So in today’s Finshots, we dive into where it all went wrong for the jeweller.
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Half a decade ago, PC Jeweller was the darling of stock market investors. Its shares had galloped from a mere ₹50 to ₹500 between 2014 and 2018 — a whopping 1000% return. Padam Chand Gupta and Balram Garg, the brothers who’d started it all with a single store in Delhi in 2005 had transformed the jeweller into a pan-India player with over 84 stores. And brokerages were singing praises about it and publishing reports titled “Shining Bright” and “Wedding Glory”.
But on one fine January morning in 2018, everything changed. A single piece of news nearly destroyed the company.
At first glance, the news was pretty innocuous. Apparently, a software company called Vakrangee had picked up a 0.51% stake in the jeweller. And it’s not unusual because companies do park excess cash in safe bonds, mutual funds, or even pick up shares directly in other companies if they're feeling adventurous. Vakrangee even said that the two companies were business partners. And so the investment made sense.
Nothing wrong, no?
But here’s the thing. Vakrangee was actually in the spotlight for all the wrong reasons. It was being probed by market regulator SEBI for manipulating its shares. And that was enough to spook investors who feared the worst. Many believed that the software company was perhaps cozy with the jeweller. They rushed to the exit and PC Jeweller's shares tanked.
And then another story hit the papers.
This time the reports noted that Padam Chand Gupta, the founder, had quietly gifted some shares to his relatives. It was an off-market transaction which meant it wasn’t executed on the stock exchanges. And investors began to worry more about corporate governance issues at the company. They began to fear “What else were the jewellers hiding”?
Meanwhile, the company came out and said that it hadn’t done anything wrong. It claimed it was disclosing all the relevant information. It said that the promoters weren’t selling shares. And to assuage fears, it even announced a share buyback. It told investors that it would pay them a premium and take a few shares off of their hands to inspire confidence. It wanted to let the world know that its founders believed in the company.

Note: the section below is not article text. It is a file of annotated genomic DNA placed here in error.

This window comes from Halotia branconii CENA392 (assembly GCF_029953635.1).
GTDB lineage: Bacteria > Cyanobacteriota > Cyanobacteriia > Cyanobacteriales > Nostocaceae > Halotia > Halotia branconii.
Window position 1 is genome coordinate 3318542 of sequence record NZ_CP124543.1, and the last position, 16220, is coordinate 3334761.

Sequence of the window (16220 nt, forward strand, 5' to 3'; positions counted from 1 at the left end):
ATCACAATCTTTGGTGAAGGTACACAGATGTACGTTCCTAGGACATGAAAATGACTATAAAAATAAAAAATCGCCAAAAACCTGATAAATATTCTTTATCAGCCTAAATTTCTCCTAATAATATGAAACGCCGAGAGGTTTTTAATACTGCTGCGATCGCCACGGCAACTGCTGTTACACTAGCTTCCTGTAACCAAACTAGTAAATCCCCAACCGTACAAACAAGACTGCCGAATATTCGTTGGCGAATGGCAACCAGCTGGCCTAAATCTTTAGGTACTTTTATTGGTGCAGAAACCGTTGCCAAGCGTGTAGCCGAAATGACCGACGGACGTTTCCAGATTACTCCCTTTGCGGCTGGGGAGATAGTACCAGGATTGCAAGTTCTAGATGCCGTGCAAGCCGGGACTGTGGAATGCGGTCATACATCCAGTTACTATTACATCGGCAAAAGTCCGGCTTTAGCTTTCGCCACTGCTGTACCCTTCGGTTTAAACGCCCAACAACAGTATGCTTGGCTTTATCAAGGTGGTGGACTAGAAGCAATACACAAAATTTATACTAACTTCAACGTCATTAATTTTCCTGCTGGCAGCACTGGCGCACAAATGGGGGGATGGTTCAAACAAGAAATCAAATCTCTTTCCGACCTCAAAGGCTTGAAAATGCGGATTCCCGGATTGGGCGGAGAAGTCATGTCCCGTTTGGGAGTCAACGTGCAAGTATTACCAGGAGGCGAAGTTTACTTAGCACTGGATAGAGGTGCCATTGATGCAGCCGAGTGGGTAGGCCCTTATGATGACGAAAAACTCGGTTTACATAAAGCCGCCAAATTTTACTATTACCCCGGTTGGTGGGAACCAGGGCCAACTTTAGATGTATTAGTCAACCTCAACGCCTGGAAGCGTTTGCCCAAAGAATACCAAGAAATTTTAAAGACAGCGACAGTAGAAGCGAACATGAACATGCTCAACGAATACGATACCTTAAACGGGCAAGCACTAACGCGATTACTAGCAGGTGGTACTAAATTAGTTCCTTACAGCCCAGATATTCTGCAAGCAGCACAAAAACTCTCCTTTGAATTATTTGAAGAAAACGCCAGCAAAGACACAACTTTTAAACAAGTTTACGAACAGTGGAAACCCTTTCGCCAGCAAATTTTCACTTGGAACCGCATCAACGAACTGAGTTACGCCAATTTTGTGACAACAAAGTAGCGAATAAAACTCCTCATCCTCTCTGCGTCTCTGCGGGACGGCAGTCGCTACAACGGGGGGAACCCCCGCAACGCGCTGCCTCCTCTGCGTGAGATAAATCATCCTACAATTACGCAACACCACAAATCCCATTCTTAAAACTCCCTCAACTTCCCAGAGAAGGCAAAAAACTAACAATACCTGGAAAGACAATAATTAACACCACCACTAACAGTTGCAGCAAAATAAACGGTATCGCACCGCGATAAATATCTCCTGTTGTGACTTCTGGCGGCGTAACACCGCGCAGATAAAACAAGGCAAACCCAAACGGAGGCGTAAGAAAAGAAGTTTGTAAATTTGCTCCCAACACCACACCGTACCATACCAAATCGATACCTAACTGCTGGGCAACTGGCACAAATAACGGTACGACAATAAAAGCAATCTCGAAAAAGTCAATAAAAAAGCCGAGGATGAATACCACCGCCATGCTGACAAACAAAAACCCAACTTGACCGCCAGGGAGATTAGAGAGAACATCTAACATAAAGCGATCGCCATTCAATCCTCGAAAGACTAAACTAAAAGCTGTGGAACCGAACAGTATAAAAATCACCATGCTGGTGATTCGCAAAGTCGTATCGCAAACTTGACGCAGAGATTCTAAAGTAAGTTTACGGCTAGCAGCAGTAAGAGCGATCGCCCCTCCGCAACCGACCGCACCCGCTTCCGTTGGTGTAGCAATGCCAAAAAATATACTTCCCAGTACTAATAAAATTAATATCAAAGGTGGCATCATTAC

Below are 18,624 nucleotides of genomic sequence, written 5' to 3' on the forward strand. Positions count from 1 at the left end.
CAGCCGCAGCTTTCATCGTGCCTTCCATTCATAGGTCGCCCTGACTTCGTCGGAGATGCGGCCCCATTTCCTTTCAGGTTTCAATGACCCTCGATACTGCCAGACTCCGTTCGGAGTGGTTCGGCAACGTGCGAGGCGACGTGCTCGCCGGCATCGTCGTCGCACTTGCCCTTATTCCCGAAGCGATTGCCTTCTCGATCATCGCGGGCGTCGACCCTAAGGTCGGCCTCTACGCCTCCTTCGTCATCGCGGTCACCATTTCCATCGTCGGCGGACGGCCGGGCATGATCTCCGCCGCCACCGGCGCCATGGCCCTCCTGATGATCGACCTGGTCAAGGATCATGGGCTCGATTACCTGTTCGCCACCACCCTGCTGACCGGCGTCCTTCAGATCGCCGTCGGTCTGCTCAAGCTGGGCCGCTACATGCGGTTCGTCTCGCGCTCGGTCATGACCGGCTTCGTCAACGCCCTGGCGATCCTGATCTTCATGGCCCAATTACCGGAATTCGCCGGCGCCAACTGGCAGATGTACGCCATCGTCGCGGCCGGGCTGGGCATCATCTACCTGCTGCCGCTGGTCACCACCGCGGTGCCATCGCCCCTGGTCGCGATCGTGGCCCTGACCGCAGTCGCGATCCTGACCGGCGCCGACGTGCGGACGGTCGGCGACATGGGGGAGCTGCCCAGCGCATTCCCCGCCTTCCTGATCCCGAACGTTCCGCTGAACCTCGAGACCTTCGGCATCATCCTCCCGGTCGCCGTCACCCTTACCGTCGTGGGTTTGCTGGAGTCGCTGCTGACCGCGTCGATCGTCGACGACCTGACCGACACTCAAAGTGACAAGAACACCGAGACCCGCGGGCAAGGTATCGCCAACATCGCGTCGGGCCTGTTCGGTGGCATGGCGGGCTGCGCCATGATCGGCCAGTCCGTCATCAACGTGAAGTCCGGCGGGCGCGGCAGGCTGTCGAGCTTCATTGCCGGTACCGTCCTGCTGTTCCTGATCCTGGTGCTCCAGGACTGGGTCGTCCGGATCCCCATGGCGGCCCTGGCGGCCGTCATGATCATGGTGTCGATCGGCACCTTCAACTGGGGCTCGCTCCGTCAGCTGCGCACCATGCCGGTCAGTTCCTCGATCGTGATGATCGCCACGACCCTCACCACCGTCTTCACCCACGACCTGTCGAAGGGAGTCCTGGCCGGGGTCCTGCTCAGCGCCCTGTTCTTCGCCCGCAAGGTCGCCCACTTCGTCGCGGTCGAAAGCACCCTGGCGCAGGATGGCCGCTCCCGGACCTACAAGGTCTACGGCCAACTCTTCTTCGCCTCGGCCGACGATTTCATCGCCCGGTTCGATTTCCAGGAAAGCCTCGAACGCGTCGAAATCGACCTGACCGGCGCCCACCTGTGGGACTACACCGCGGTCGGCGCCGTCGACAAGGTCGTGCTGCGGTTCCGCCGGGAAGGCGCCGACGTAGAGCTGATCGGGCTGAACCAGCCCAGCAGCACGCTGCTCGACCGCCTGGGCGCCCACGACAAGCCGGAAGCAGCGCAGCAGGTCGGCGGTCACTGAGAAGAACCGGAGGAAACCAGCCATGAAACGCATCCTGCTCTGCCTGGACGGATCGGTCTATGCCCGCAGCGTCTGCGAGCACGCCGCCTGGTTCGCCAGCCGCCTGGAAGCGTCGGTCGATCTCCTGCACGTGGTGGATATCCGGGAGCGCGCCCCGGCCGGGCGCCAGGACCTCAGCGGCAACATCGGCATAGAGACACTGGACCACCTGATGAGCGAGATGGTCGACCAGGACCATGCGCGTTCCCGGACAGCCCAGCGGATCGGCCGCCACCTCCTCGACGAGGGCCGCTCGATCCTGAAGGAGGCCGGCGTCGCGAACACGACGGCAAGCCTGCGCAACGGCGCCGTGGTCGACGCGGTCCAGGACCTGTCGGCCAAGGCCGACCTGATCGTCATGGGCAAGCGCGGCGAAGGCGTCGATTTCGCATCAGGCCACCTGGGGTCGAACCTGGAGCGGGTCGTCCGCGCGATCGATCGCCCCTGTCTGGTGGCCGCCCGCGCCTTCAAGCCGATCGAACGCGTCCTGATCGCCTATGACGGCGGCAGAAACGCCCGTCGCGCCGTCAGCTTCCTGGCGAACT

But just two short months after this grand announcement, it backtracked. It said that the bankers weren’t comfortable with splurging over ₹400 crores on something like this. And the banks wanted PC Jeweller to focus on growth to cut down its debt obligation. Yup, debt was mounting and we’ll talk about that in a bit.
Meanwhile, SEBI launched an investigation to see if there was any insider trading happening at the company. The regulator had reason to believe that the family had indulged in some dubious trades to make a little bit of extra money for themselves.
And you know this already — jewellery businesses are built on trust. So with all this happening, PC Jeweller was no longer deemed a trustworthy company. It suffered from a serious reputational crisis.
You might say, “But Finshots, this is a stock market thing. Only investors care about it. Not the folks who’re buying jewellery from the stores.”
But what if you’re a customer who sees front-page news saying that the company’s MD may be arrested? Oh yeah, that happened too! You’ll think twice about stepping into the store, no? You might fear that the jewellery they’re selling isn’t as pure as they claim. And don’t forget that around the same time, the diamond merchant Nirav Modi had perpetrated one of the biggest scams ever. He allegedly fleeced the Punjab National Bank of a staggering ₹11,000 crores. So banks pulled back the reins too — they began demanding higher interest rates and weren’t generous in sanctioning loans.
PC Jeweller was caught in a perfect storm.
And that’s when people started taking a closer look at something else — the debt on its books. Now the thing with debt is that it creeps up slowly. One minute, things are okay. And the very next, you’re left floundering.
For instance, running a jewellery business is quite capital-intensive. You need a lot of money on a daily basis. You have to first import the gold, maintain high levels of inventory and it could take months to turn the inventory into cash.
So over the years, PC Jeweller kept borrowing to keep its business chugging.
Not to forget it was also expanding at a rapid pace with several new stores. And that called for even more money.
Needless to say, the debt figures inched up and the interest burden rose in tandem.
This is all fine when sales are rising too. But in this case, sales had cratered with all the allegations floating around. From nearly ₹10,000 crores in FY18 to a mere ₹3,000 in FY21. PC Jeweller began struggling to turn over its gold inventory. From an average of 200 days in FY18, Days Sales of Inventory (DSI) soared to over 900 days in FY20. The cash simply stopped coming in.
And it was also having trouble with its export side of things too. Now this was a Business-to-Business (B2B) affair and a lot of the transactions were on credit. But these businesses were in no hurry to pay PC Jeweller. They took nearly 9 months on average to settle dues. At one point, the company had to write off hundreds of crores of money due as a ‘discount’.
And that pretty much sealed the fate of PC Jeweller.
It eventually ran out of cash. It defaulted on its ₹3,400 crore bank loan in 2022. And that forced SBI to take action. The bank wants its money back. And it is prepared to fight the battle in bankruptcy court.
So, will the 18-year-old firm finally be forced to declare itself bankrupt? Or is another outcome on the cards? We’ll have to wait till the 21st of August to hear what the court has to say now.
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